retail news in context, analysis with attitude

Consumer Reports has released its survey of the best national and regional grocery chains, and concluded that the best supermarket chain in the country is Wegmans, followed by Trader Joe’s, Publix, Raley's, Harris Teeter, Fareway, Costco, Whole Foods Market, Market Basket, WinCo Foods, and Stater Bros.

According to a statement released by Consumer Reports, “Overall, grocers earned higher marks than in CR's last supermarket survey (2005) for service, checkout speed, quality of store brands, baked goods, and produce. But finding the perfect store was difficult. The few chains that were spotless, offered standout meat and produce, and had helpful and friendly staff and quick checkout earned only average scores for price, at best.

“The survey found it's hard to find the perfect store. Respondents found Trader Joe's, Costco, Market Basket, WinCo, Aldi, and Sav-a-Lot, to be better than others at offering low prices. Wegmans and Whole Foods offered praiseworthy meat and produce and Wegmans, Trader Joes and Raley's earned high marks for service. On the other hand, the least expensive markets generally offered so-so perishables and service.”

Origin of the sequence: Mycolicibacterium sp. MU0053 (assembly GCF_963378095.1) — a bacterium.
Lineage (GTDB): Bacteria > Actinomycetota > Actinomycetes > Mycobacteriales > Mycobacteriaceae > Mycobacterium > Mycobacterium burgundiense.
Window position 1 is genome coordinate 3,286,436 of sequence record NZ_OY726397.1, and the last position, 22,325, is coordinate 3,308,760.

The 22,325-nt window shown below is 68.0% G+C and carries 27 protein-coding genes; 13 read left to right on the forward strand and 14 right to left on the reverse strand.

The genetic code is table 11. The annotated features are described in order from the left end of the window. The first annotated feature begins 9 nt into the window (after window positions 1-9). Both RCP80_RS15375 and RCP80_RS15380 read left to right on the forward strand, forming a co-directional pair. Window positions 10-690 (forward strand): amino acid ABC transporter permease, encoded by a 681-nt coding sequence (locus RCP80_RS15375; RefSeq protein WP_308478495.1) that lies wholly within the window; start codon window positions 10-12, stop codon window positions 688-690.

Walmart ranked near the bottom of the Consumer Reports list, with low scores for fresh foods and service.

Consumer Reports also suggested how shoppers can save money at the supermarket…and in doing so, revealed some criticisms of how supermarkets do business:

• “Supermarkets are in the real-estate business, and prime selling space includes the middle or eye-level shelving. Vendors sometimes pay retailers hundreds, even thousands, of dollars in slotting fees to take on new products or display products prominently. Check whether similar products on top or bottom shelves are less expensive.”

• “Many sales tempt you to buy more than one bag or box -- by touting, for example, four boxes of cake mix for $5. But rarely are you required to buy all four to get the discount. Retailers are just planting a number in your head, hoping you'll buy a lot.”

• “Some produce is much cheaper by the bag than by the pound. One ShopRite location recently offered a 5-pound sack of potatoes for $2.99, compared with 99 cents per pound for loose ones in a bin. If the product has a long shelf life, bagged produce is a better buy, unless, of course, the only alternative is the 20-pound behemoth.”

• “Organic means expensive, so buy organic versions of produce that's most likely to harbor pesticides when grown conventionally, such as peaches, strawberries, and bell peppers. Organic meats and dairy foods might be worthwhile but not ‘organic’ seafood because standards aren't in place.

• “More and more supermarkets sell store-made baked goods, often for less than the commercial alternatives. At ShopRite, six hot-from-the-oven rolls cost $1.99; a packaged half-dozen from Freihofer's cost $3.19.”

KC's View:
It is interesting to see the range of supermarkets represented in the top ten…especially when Wegmans and Winco can be on the same list. Couldn’t be two more different chains, but they both speak to the 2009 shopper in unique ways that tap into their psyches.